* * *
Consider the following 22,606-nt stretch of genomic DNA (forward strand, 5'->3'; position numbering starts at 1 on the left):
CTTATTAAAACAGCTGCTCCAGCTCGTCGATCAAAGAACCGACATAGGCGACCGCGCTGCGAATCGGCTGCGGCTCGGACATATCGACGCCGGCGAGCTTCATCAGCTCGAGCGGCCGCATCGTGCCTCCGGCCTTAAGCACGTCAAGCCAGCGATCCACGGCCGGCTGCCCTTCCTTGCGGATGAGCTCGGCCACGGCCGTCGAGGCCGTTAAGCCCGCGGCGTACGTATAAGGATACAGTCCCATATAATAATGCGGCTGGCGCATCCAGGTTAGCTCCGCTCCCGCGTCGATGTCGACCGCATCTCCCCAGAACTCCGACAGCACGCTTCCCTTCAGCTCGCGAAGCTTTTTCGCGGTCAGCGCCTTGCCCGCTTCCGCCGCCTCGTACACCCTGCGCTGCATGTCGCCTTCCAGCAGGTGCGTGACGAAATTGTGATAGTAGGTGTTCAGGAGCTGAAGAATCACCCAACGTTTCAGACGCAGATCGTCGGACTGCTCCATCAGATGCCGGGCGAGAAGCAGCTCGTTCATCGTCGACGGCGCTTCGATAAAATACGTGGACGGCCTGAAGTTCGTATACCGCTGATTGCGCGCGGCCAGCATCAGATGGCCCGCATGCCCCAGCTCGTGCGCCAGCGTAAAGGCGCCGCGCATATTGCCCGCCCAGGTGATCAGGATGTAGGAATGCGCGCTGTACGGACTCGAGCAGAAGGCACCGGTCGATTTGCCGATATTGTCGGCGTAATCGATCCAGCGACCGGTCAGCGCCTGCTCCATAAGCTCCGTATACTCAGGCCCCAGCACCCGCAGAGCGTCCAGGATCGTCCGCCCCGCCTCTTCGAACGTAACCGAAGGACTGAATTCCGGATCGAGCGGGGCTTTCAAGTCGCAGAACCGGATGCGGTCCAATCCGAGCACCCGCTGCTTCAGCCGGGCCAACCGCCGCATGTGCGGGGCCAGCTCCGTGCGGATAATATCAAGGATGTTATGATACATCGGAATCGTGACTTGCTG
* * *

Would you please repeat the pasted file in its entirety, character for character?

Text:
Consider the following 22,606-nt stretch of genomic DNA (forward strand, 5'->3'; position numbering starts at 1 on the left):
CTTATTAAAACAGCTGCTCCAGCTCGTCGATCAAAGAACCGACATAGGCGACCGCGCTGCGAATCGGCTGCGGCTCGGACATATCGACGCCGGCGAGCTTCATCAGCTCGAGCGGCCGCATCGTGCCTCCGGCCTTAAGCACGTCAAGCCAGCGATCCACGGCCGGCTGCCCTTCCTTGCGGATGAGCTCGGCCACGGCCGTCGAGGCCGTTAAGCCCGCGGCGTACGTATAAGGATACAGTCCCATATAATAATGCGGCTGGCGCATCCAGGTTAGCTCCGCTCCCGCGTCGATGTCGACCGCATCTCCCCAGAACTCCGACAGCACGCTTCCCTTCAGCTCGCGAAGCTTTTTCGCGGTCAGCGCCTTGCCCGCTTCCGCCGCCTCGTACACCCTGCGCTGCATGTCGCCTTCCAGCAGGTGCGTGACGAAATTGTGATAGTAGGTGTTCAGGAGCTGAAGAATCACCCAACGTTTCAGACGCAGATCGTCGGACTGCTCCATCAGATGCCGGGCGAGAAGCAGCTCGTTCATCGTCGACGGCGCTTCGATAAAATACGTGGACGGCCTGAAGTTCGTATACCGCTGATTGCGCGCGGCCAGCATCAGATGGCCCGCATGCCCCAGCTCGTGCGCCAGCGTAAAGGCGCCGCGCATATTGCCCGCCCAGGTGATCAGGATGTAGGAATGCGCGCTGTACGGACTCGAGCAGAAGGCACCGGTCGATTTGCCGATATTGTCGGCGTAATCGATCCAGCGACCGGTCAGCGCCTGCTCCATAAGCTCCGTATACTCAGGCCCCAGCACCCGCAGAGCGTCCAGGATCGTCCGCCCCGCCTCTTCGAACGTAACCGAAGGACTGAATTCCGGATCGAGCGGGGCTTTCAAGTCGCAGAACCGGATGCGGTCCAATCCGAGCACCCGCTGCTTCAGCCGGGCCAACCGCCGCATGTGCGGGGCCAGCTCCGTGCGGATAATATCAAGGATGTTATGATACATCGGAATCGTGACTTGCTG